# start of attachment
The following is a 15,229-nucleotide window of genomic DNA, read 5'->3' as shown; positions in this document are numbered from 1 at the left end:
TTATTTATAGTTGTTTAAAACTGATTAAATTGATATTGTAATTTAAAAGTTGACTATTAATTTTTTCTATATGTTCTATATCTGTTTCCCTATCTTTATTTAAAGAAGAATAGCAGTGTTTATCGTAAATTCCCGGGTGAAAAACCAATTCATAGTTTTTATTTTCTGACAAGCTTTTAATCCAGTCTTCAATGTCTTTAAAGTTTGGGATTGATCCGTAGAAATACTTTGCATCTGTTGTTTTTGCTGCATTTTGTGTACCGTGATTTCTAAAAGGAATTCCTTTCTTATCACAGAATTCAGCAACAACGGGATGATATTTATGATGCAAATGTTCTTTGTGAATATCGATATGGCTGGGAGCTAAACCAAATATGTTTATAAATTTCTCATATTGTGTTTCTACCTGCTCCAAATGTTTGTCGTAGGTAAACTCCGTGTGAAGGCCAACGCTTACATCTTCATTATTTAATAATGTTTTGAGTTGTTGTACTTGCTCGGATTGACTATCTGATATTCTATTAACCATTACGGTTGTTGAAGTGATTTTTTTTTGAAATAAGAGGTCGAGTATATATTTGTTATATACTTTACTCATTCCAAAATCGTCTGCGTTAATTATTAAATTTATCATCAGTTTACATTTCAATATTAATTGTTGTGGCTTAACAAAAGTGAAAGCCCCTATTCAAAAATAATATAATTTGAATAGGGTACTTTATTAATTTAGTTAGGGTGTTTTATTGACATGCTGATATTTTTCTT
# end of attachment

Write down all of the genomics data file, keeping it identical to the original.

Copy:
The following is a 15,229-nucleotide window of genomic DNA, read 5'->3' as shown; positions in this document are numbered from 1 at the left end:
TTATTTATAGTTGTTTAAAACTGATTAAATTGATATTGTAATTTAAAAGTTGACTATTAATTTTTTCTATATGTTCTATATCTGTTTCCCTATCTTTATTTAAAGAAGAATAGCAGTGTTTATCGTAAATTCCCGGGTGAAAAACCAATTCATAGTTTTTATTTTCTGACAAGCTTTTAATCCAGTCTTCAATGTCTTTAAAGTTTGGGATTGATCCGTAGAAATACTTTGCATCTGTTGTTTTTGCTGCATTTTGTGTACCGTGATTTCTAAAAGGAATTCCTTTCTTATCACAGAATTCAGCAACAACGGGATGATATTTATGATGCAAATGTTCTTTGTGAATATCGATATGGCTGGGAGCTAAACCAAATATGTTTATAAATTTCTCATATTGTGTTTCTACCTGCTCCAAATGTTTGTCGTAGGTAAACTCCGTGTGAAGGCCAACGCTTACATCTTCATTATTTAATAATGTTTTGAGTTGTTGTACTTGCTCGGATTGACTATCTGATATTCTATTAACCATTACGGTTGTTGAAGTGATTTTTTTTTGAAATAAGAGGTCGAGTATATATTTGTTATATACTTTACTCATTCCAAAATCGTCTGCGTTAATTATTAAATTTATCATCAGTTTACATTTCAATATTAATTGTTGTGGCTTAACAAAAGTGAAAGCCCCTATTCAAAAATAATATAATTTGAATAGGGTACTTTATTAATTTAGTTAGGGTGTTTTATTGACATGCTGATATTTTTCTT